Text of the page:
x Abu Dhabi, UAE Thursday 20 July 2017

Yes, Aamir Khan is nude - but we’ve seen worse from Hrithik Roshan and Katrina Kaif

The reaction in India to Aamir Khan appearing nude in a poster for his forthcoming film PK has been swift, harsh and trigger-happy. We ask - what's the big fuss?

The politician Krishna Hegde “clothed” a cut-out of Aamir Khan that promotes his forthcoming film PK in Mumbai. IANS
The politician Krishna Hegde “clothed” a cut-out of Aamir Khan that promotes his forthcoming film PK in Mumbai. IANS
The reaction in India to Aamir Khan appearing nude in a poster for his forthcoming film PK has been swift, harsh and trigger-happy.
A law student in Kanpur filed a case against Khan. A women’s right’s group forced a cinema owner in Mumbai to take down the offending images. A few days ago, a Mumbai-based politician called Krishna Hegde announced his intention to “clothe” one of the cut-outs, then went and clad it in a pair of green shorts and T-shirt, to uproarious applause from the crowd attending this “symbolic” event. Such an established actor, Hegde declared, does not need this kind of publicity to promote his movie.
But this is exactly the point.
In our haste to condemn and denounce, we seem to have forgotten who actually figures in the promotional advert. It’s not Shah Rukh Khan or Salman Khan but that other Khan – Aamir, one of the Hindi film industry’s most intelligent actors and producers, who has a string of excellent films to his credit, one of them Oscar-nominated. He hosts Satyamev Jayate (Only Truth Prevails), a quality television show on Indian television that takes on the worst of the country’s social problems. He also actively campaigns to spread awareness of these issues.
Which brings us to the PK poster, and an important question we need to ask ourselves: “Why is Aamir not wearing any clothes?”
Aamir has always belonged to that rare breed of celebrities who do not court publicity. He does not perform or accept gongs at awards ceremonies. He does not attend the weddings of rich industrialists for large sums of money. He does not give half as many interviews as his colleagues do. To put it simply, Aamir stays out of the limelight because he prefers it that way.
Therefore, what he says in defence of his nudity must be true: “It’s not meant to be sensational. When you watch the film, you will understand what it means. But the kind of writer and filmmaker that Raju [Hirani] is, he always gives out big and meaningful messages with his art … This is key art.”
But Hegde is too busy promoting “Indian cultures and values” to listen, and said this was one of the purposes of his “clothe the cut-out” event. Excuse me, Mr Hegde, but have you watched a Bollywood film of late? It usually has at least one “item number” in which an actress, clad in practically nothing, gyrates suggestively around men, and any number of graphic sex scenes, not to mention senseless violence. It’s surprising the censors aren’t slapping an A-certificate (India’s tame equivalent of the “R” rating) on every other movie this massive industry churns out.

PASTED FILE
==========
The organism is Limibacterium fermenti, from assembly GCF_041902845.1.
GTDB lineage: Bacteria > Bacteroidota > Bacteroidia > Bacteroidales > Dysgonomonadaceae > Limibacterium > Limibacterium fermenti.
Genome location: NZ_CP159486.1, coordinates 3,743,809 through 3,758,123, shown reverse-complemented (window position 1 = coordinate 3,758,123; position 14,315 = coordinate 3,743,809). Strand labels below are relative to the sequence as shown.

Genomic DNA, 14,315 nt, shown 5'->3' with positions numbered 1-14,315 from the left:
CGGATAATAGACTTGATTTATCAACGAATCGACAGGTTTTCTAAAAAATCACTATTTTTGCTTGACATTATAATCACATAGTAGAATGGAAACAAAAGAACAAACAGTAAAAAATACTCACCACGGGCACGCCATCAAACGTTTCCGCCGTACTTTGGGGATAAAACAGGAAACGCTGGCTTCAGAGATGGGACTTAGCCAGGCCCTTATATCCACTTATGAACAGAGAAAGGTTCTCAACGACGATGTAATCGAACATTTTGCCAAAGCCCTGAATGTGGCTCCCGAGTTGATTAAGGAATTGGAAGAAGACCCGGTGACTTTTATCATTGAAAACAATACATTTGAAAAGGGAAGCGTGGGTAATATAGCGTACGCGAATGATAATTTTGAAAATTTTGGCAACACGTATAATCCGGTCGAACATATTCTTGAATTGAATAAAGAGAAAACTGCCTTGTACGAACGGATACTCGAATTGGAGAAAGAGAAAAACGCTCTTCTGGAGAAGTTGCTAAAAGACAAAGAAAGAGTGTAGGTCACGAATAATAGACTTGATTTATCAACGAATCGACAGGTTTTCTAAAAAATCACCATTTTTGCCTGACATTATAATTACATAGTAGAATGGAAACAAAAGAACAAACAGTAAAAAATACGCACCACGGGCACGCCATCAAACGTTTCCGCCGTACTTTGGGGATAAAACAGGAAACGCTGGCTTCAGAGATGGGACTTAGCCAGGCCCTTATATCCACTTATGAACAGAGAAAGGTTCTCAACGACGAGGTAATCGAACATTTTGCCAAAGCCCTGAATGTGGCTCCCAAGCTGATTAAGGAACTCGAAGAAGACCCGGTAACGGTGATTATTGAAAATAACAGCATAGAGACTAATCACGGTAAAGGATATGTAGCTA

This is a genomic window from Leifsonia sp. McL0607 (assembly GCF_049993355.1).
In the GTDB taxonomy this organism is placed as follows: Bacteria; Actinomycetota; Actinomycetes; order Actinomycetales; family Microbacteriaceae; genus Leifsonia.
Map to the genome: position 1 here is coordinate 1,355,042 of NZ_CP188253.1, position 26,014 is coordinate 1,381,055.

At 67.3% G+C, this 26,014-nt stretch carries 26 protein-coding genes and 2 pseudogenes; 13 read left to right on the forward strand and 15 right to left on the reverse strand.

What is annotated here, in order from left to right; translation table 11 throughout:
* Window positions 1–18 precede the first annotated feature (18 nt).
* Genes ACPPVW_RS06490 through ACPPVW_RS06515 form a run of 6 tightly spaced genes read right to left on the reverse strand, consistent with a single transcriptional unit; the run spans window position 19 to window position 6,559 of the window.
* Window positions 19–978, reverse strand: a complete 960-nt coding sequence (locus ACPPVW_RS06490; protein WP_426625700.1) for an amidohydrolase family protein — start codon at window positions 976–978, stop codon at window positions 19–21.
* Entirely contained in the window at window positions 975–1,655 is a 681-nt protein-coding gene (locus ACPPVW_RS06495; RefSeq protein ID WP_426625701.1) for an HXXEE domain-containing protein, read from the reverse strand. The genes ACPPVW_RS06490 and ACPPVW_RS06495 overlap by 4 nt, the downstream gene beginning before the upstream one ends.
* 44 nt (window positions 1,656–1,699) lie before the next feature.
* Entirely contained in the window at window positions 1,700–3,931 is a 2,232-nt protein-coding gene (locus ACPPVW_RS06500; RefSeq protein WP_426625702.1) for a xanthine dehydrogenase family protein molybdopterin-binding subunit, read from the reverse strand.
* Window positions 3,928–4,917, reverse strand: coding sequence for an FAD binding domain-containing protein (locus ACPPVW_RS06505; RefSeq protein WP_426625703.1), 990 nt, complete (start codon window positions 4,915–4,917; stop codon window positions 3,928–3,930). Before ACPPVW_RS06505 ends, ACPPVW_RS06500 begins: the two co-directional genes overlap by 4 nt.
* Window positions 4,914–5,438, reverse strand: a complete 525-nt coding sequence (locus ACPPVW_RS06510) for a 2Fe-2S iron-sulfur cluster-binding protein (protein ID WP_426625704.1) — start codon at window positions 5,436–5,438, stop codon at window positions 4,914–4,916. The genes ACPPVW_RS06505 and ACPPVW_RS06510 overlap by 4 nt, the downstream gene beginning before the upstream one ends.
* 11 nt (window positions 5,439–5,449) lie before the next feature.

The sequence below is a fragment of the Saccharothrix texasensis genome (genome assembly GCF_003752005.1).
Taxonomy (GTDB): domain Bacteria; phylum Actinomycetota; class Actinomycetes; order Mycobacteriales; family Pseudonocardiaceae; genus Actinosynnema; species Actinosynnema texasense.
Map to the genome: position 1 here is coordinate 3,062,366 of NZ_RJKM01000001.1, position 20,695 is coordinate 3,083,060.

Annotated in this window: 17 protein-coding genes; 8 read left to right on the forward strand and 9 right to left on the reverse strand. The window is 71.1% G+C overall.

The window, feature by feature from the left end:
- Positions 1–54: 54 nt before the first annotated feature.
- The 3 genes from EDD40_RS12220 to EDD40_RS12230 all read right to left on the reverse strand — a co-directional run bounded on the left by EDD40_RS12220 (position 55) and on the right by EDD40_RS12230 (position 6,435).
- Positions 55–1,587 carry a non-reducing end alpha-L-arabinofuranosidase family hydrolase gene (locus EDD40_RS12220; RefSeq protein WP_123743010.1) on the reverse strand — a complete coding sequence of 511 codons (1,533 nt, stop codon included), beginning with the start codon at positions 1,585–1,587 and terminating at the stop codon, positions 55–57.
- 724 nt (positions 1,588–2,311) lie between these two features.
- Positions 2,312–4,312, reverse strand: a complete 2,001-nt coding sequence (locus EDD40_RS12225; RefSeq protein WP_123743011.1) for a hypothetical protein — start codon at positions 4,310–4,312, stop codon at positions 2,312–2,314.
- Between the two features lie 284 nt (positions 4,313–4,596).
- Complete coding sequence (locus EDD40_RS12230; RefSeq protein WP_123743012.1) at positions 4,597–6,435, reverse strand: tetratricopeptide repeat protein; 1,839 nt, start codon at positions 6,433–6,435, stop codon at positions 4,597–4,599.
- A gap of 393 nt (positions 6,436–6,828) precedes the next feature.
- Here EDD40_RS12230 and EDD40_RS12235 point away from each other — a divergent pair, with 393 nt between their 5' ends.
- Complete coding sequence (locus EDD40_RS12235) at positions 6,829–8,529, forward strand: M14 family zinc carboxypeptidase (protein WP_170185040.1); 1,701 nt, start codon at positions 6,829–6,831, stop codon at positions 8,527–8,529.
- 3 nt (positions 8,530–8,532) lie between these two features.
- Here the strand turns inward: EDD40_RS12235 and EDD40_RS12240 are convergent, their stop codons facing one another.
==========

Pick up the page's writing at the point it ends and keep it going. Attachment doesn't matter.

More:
Take, for example, 2 States, the romantic comedy that was adapted from Chetan Bhagat’s novel and was released earlier this year to both audience and critical acclaim. It didn’t have an item number but the film’s main protagonists (Alia Bhatt and Arjun Kapoor) did have a lot of sex. The premarital kind.
Now, Indian values do not allow for premarital sex. No self-respecting parent will tolerate their daughter (and to a certain extent, son) indulging in such shameful pursuits. But the film hardly registered a blip on India’s moral radar, despite boldly portraying two university students who keep ripping each other’s clothes off when not busy persuading their parents to let them marry. The teaser poster, in fact, had Bhatt sitting astride Kapoor, with her hand inside his shirt.
Then there’s the poster for the forthcoming action drama Bang Bang, starring Hrithik Roshan and Katrina Kaif. It has Kaif, all cleavage and thighs, sitting astride Roshan (see the pattern here?), who is clutching a gun that’s just been fired. It’s borderline obscene but did not trigger protests by conservatives. It did, however, rack up millions of hits on YouTube.
Aamir’s PK poster is nowhere as raunchy. It shows him standing on a railway track in broad daylight, with a boombox over his privates and a goofy expression on his face that’s reminiscent of his comic role in the blockbuster comedy 3 Idiots (2009), also a Rajkumar Hirani film.
Interestingly, in 2 States, Bhatt plays a girl from one of India’s more conservative communities who leads a double life. It’s quite the metaphor for our hypocrisy over what constitutes obscenity, just as the PK poster has become. It’s something for which Aamir Khan – of all the people in this industry – should not have to pay the price.
ciyer@thenational.ae